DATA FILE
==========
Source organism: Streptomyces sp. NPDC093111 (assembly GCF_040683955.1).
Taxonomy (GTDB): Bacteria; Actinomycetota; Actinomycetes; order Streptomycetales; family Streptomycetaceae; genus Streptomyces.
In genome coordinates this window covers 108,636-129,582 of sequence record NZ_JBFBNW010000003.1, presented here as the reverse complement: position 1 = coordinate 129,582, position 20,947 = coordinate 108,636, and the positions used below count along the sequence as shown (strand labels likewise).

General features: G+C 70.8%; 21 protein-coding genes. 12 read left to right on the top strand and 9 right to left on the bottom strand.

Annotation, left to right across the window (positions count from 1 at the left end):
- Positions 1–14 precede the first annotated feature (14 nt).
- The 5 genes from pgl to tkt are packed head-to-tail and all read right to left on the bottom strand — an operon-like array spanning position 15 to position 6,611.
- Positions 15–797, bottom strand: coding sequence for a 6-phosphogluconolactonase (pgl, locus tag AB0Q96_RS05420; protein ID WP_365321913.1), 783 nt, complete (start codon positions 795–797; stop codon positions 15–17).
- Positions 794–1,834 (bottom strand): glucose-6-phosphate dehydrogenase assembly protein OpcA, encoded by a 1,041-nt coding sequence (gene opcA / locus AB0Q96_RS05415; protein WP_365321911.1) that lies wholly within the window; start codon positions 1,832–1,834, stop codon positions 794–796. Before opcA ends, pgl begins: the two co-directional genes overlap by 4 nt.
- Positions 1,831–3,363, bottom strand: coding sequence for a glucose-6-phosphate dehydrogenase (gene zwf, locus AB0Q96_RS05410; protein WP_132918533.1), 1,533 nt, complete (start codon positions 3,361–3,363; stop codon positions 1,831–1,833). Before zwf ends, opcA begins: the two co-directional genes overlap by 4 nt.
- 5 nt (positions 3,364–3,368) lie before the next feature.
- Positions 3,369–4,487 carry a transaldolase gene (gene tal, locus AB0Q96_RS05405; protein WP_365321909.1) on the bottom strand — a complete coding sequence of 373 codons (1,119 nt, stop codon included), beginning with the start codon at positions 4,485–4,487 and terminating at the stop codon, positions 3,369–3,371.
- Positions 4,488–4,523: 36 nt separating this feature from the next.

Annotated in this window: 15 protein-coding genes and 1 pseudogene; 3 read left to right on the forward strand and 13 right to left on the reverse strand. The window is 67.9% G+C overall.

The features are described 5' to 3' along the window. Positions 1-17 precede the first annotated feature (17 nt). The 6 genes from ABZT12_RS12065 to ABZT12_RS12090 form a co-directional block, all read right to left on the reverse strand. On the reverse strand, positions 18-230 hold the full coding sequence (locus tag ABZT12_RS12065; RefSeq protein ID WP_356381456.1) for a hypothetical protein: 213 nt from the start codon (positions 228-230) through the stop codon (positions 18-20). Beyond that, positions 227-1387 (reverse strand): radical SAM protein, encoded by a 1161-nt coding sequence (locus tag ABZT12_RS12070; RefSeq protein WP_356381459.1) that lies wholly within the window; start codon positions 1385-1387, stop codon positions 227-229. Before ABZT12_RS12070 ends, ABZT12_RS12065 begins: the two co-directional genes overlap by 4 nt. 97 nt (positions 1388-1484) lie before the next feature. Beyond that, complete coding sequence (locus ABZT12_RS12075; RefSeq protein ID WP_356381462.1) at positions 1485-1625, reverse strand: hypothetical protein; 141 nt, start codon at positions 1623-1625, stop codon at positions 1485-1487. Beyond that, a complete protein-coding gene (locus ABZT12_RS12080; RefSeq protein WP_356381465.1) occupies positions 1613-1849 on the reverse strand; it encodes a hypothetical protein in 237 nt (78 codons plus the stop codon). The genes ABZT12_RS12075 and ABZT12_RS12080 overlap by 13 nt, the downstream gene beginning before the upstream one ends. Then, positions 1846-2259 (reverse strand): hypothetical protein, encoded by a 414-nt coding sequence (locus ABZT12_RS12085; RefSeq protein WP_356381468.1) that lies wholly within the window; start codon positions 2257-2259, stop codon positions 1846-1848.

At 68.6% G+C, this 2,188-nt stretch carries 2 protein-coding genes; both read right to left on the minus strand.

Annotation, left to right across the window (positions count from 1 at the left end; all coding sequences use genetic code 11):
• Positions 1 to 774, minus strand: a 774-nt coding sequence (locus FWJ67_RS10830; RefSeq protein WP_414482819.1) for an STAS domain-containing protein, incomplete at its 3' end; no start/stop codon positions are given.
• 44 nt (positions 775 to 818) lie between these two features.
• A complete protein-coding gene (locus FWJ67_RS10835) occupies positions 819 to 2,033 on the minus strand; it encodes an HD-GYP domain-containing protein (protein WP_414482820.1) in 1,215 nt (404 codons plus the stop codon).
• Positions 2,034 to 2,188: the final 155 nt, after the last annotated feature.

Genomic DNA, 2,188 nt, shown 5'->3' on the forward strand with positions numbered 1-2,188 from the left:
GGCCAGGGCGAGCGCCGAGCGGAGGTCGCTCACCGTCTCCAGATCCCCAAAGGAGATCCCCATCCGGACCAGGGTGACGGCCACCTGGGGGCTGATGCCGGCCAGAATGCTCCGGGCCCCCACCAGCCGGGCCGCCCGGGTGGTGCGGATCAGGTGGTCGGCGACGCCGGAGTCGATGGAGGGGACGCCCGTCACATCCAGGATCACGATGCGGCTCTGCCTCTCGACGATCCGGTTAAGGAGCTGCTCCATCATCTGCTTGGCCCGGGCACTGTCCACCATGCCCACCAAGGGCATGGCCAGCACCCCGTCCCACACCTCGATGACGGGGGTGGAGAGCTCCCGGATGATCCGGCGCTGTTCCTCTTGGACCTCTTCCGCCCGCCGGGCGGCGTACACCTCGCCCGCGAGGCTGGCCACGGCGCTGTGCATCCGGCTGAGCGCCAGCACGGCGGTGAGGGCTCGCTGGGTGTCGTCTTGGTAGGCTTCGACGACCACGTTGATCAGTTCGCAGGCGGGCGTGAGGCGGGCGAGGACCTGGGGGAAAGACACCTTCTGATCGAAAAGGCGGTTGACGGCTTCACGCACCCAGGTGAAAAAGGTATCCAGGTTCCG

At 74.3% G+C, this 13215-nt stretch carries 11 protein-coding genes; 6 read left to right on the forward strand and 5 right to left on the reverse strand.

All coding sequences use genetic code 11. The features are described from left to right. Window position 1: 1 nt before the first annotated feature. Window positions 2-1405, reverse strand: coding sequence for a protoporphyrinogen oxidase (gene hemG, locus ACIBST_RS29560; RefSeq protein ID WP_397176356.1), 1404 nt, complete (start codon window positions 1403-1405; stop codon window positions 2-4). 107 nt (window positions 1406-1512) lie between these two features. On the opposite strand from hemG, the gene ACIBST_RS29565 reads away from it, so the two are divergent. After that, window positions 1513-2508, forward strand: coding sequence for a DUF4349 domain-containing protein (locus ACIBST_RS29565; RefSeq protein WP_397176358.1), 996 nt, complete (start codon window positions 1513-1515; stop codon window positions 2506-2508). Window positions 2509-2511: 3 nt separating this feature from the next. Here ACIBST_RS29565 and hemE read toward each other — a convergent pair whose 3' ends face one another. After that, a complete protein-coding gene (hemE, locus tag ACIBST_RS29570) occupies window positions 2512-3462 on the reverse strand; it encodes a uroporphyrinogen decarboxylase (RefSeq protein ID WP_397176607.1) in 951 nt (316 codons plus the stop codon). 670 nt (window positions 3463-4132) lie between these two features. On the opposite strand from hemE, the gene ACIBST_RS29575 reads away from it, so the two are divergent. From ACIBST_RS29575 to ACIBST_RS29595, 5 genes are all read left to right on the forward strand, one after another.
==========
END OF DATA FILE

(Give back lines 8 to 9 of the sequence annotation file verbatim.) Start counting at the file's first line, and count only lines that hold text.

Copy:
- Positions 15–797, bottom strand: coding sequence for a 6-phosphogluconolactonase (pgl, locus tag AB0Q96_RS05420; protein ID WP_365321913.1), 783 nt, complete (start codon positions 795–797; stop codon positions 15–17).
- Positions 794–1,834 (bottom strand): glucose-6-phosphate dehydrogenase assembly protein OpcA, encoded by a 1,041-nt coding sequence (gene opcA / locus AB0Q96_RS05415; protein WP_365321911.1) that lies wholly within the window; start codon positions 1,832–1,834, stop codon positions 794–796. Before opcA ends, pgl begins: the two co-directional genes overlap by 4 nt.